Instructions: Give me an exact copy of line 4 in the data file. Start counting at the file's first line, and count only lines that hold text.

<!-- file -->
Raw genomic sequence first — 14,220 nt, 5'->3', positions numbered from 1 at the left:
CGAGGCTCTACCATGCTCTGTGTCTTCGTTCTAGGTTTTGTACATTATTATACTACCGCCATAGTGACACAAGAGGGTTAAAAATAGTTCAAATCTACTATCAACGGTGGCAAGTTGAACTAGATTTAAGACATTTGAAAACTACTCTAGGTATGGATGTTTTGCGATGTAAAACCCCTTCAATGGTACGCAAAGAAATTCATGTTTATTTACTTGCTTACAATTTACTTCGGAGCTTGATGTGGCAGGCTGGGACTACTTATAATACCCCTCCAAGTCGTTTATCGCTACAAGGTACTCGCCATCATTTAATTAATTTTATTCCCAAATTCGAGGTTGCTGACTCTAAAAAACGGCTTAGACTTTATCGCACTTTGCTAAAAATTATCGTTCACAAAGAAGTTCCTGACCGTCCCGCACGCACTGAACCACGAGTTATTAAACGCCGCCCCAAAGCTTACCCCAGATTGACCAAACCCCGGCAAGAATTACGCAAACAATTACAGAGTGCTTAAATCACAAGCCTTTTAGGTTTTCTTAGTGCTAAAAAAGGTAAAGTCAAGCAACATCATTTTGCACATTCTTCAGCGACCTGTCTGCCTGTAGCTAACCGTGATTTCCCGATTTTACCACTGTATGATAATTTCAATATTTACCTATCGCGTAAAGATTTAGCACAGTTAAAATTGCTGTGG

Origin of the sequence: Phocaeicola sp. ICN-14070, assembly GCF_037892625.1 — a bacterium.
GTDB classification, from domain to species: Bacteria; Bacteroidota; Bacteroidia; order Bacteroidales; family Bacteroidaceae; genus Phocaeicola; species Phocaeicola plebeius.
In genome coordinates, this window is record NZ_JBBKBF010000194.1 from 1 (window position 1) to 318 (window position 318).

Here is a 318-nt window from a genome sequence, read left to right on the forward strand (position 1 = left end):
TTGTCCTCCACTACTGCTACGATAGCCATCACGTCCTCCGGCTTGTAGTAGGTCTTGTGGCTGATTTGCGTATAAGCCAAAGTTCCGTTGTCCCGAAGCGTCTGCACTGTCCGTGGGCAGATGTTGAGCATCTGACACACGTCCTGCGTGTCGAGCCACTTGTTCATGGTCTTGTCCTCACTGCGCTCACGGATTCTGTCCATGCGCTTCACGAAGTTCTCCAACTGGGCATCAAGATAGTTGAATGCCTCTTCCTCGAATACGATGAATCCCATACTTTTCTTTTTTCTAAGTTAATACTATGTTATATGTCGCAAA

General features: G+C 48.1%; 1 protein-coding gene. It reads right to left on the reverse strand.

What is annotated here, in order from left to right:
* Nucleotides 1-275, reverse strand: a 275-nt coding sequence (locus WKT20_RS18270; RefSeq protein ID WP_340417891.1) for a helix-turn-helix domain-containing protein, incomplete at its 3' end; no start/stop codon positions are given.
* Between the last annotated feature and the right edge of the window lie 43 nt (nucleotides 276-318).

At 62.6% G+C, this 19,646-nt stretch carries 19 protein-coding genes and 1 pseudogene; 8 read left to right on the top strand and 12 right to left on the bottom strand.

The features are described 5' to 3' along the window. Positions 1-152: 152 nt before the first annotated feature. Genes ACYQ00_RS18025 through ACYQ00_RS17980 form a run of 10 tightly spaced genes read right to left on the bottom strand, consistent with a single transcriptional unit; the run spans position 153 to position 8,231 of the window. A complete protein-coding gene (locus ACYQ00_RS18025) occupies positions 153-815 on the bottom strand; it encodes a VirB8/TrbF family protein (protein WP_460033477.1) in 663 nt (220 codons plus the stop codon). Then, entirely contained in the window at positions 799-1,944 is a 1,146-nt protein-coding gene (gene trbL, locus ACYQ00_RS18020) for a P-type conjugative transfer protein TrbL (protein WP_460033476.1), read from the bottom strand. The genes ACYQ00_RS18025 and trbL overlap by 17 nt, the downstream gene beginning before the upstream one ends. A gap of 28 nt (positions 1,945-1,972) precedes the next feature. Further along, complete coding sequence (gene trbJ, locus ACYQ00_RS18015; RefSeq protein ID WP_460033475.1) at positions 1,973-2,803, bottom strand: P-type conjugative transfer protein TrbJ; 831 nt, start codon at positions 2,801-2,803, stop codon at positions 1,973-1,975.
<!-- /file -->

GTDB classification, from domain to species: Bacteria; Bacteroidota; Bacteroidia; order Bacteroidales; family Bacteroidaceae; genus Phocaeicola; species Phocaeicola plebeius.